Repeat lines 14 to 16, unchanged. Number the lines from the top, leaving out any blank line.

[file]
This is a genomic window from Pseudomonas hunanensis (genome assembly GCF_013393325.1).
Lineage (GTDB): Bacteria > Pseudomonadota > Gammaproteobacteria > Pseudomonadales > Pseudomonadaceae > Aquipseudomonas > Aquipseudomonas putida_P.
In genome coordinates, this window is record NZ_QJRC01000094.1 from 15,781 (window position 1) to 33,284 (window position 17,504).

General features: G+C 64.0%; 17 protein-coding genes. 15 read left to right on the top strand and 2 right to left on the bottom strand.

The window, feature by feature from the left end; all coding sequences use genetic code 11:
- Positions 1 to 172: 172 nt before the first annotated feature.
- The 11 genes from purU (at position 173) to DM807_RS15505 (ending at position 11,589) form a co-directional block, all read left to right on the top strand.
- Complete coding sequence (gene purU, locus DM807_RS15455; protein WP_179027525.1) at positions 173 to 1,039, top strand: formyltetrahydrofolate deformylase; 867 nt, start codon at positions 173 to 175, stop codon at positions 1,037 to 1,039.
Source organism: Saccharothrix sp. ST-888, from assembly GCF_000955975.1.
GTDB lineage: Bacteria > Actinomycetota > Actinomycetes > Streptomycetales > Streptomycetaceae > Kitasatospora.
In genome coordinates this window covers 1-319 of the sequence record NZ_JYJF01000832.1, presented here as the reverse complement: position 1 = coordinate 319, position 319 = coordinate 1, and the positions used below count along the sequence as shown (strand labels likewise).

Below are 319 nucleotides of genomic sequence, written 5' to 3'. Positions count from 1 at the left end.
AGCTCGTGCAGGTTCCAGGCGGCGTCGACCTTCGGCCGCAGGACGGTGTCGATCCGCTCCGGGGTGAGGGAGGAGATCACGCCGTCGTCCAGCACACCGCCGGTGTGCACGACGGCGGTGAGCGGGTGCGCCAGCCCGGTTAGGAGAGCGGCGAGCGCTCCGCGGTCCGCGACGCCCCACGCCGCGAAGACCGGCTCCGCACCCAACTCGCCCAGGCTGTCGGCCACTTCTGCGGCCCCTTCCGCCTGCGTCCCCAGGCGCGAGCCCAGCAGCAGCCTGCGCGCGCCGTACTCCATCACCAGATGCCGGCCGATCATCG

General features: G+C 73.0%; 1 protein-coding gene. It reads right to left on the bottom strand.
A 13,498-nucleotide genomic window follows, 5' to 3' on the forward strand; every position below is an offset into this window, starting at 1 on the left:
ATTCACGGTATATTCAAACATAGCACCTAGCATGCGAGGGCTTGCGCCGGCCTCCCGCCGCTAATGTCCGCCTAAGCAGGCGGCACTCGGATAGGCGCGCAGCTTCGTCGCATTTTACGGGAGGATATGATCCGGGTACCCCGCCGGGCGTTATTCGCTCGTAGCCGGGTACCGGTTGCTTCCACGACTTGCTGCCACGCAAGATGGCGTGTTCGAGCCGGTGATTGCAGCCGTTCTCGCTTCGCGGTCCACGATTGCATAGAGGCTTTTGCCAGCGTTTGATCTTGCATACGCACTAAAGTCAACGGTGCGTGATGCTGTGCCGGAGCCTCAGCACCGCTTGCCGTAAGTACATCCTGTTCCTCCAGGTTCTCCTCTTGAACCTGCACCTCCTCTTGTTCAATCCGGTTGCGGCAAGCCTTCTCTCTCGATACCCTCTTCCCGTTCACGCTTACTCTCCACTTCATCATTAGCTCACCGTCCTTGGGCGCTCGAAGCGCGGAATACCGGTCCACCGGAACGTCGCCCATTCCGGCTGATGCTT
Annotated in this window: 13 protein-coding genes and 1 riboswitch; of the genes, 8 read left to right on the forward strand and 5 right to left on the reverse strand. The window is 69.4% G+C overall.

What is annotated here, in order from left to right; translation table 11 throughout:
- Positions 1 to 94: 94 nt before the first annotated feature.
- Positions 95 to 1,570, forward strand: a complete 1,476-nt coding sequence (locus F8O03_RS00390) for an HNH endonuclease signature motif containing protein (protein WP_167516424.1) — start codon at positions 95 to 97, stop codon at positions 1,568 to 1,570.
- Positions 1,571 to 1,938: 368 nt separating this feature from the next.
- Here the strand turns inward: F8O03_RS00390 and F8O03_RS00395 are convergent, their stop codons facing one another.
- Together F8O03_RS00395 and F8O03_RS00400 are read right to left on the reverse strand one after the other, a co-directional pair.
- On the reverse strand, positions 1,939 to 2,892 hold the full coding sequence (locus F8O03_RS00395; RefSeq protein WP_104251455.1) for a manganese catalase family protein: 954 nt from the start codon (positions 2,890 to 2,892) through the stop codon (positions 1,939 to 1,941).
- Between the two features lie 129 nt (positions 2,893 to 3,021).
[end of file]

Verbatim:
General features: G+C 73.0%; 1 protein-coding gene. It reads right to left on the bottom strand.
A 13,498-nucleotide genomic window follows, 5' to 3' on the forward strand; every position below is an offset into this window, starting at 1 on the left:
ATTCACGGTATATTCAAACATAGCACCTAGCATGCGAGGGCTTGCGCCGGCCTCCCGCCGCTAATGTCCGCCTAAGCAGGCGGCACTCGGATAGGCGCGCAGCTTCGTCGCATTTTACGGGAGGATATGATCCGGGTACCCCGCCGGGCGTTATTCGCTCGTAGCCGGGTACCGGTTGCTTCCACGACTTGCTGCCACGCAAGATGGCGTGTTCGAGCCGGTGATTGCAGCCGTTCTCGCTTCGCGGTCCACGATTGCATAGAGGCTTTTGCCAGCGTTTGATCTTGCATACGCACTAAAGTCAACGGTGCGTGATGCTGTGCCGGAGCCTCAGCACCGCTTGCCGTAAGTACATCCTGTTCCTCCAGGTTCTCCTCTTGAACCTGCACCTCCTCTTGTTCAATCCGGTTGCGGCAAGCCTTCTCTCTCGATACCCTCTTCCCGTTCACGCTTACTCTCCACTTCATCATTAGCTCACCGTCCTTGGGCGCTCGAAGCGCGGAATACCGGTCCACCGGAACGTCGCCCATTCCGGCTGATGCTT